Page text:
DAYTON, Ohio (WDTN) - A government report is shedding light on who was responsible for pension cuts for Delphi retirees during the general motors bankruptcy. Delphi was a big supplier to General Motors.
Their union employees got full pensions, but salaried ones did not. This report details the Treasury Department's involvement in GM's bailout-- using what's known as tarp money.
It says treasury officials were more than advisors-- and influenced decisions including, who got pensions. While the report did not say if the treasury department's role was right or wrong, former Delphi salaried employees from our area say this puts them a step closer to getting their money.
“They just figured we would not fight, not have the money, run out of money, give up, die, otherwise go away. They were wrong,” said former Delphi salaried employee. Former Delphi salaried employee tom rose says this audit report by the Inspector General is just what they were waiting for.
Natalie: "Does this give you some of the answers you were looking for?”
Tom Rose: "Absolutely. This vindicates our position"
The report states the Treasury Department influenced GM's bailout and bankruptcy decisions, which cut salaried Delphi employees pensions by up to 70 percent. Unionized workers were paid their full share.
Rose says the 20,000 salaried retirees have always felt the government had a hand in the decision and he says this report backs that up.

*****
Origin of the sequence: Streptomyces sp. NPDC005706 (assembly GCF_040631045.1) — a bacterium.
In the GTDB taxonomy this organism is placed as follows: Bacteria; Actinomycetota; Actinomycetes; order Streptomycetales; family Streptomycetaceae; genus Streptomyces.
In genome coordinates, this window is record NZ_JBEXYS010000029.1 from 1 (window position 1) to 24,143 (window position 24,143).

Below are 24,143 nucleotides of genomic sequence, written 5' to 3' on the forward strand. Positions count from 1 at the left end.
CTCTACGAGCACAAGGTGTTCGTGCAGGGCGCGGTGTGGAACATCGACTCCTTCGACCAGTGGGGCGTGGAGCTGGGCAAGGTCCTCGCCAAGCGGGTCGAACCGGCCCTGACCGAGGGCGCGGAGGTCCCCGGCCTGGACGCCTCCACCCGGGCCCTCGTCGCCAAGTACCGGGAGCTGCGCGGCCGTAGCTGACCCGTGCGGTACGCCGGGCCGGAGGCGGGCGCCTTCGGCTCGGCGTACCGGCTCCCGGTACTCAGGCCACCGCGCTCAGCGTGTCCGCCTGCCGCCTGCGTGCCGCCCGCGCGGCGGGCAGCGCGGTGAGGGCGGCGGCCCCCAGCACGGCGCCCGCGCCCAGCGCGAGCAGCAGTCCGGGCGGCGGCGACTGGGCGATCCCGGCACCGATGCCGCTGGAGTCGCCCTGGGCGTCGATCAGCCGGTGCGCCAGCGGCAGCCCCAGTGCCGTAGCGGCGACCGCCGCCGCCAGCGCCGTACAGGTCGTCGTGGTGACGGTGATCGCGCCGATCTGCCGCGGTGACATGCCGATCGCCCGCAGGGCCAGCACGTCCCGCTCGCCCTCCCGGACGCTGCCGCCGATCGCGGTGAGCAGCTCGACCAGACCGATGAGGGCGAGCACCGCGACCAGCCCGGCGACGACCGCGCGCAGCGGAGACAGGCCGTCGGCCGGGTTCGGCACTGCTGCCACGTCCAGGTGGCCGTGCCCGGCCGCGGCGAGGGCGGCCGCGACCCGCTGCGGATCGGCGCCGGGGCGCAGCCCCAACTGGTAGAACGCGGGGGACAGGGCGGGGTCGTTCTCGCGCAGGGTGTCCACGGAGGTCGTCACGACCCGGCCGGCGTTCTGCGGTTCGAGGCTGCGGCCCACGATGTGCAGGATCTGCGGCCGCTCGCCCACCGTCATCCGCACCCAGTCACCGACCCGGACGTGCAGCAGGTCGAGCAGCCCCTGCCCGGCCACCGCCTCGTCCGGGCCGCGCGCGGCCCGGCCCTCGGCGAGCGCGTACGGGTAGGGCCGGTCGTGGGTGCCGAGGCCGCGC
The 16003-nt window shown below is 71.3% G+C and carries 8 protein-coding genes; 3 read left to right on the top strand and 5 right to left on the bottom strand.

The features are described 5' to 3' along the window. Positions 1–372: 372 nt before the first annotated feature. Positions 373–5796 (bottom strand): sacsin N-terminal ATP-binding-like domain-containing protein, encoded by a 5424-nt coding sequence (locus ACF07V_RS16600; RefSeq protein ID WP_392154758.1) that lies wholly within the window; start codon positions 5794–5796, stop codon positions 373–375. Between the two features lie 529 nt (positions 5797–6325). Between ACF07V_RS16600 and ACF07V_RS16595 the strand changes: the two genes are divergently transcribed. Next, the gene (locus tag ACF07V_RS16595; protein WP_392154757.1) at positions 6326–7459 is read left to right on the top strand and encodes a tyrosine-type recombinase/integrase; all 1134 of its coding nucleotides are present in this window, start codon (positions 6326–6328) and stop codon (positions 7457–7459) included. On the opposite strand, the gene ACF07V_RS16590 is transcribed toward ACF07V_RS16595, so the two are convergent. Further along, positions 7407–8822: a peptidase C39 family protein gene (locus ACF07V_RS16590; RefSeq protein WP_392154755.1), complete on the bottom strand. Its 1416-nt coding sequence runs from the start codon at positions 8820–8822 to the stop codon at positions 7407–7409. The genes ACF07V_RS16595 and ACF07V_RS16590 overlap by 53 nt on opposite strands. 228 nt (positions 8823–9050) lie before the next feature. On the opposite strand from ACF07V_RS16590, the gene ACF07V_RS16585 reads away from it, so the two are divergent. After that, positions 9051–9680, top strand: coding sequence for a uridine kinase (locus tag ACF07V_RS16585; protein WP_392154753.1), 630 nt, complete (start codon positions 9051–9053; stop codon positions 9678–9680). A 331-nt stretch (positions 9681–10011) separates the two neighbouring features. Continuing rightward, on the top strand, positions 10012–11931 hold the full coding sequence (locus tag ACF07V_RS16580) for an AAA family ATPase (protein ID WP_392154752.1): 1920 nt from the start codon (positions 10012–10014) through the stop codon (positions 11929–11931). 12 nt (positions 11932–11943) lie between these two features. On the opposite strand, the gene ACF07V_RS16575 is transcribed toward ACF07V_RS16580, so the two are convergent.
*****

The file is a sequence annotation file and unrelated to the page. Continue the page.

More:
"We feel it's vindicated our perspective that treasury was involved in the termination of our pension which is illegal," said Rose.
The salaried retirees, along with congressman mike turner have been working for four years to get an answer about why union workers got full pensions and they did not.
I talked to congressman turner and asked him about this particular quote from a treasury committee member that reads, "I don't think that anybody thinks bankruptcy is fair."
"Bankruptcy is supposed to be fair what happens in bankruptcy is that each party comes to the table with their own amounts of leverage and interest and in this instance what happened is the treasury department avoided the process because they were using tarp funds they became gm, became the lender, became the bond holder," said Congressman Turner. The Treasury Department responded to the report by saying GM's pension decision was driven by sound commercial reasons.
They said the report makes a number of judgments and characterizations not supported by the facts. They said the actions brought stability to the auto industry and helped save millions of jobs. But to those people who spent years working for the company, that's not enough.
"The truth is starting to emerge and they don't like it," said Rose. The salaried employees came up with a solution they say will pay them, but won't cost taxpayers anything. They’ve asked the treasury to consider that plan.
Meanwhile, Congressman Turner told me he wants every bit of information used to create this report and there's a subpoena to get it.
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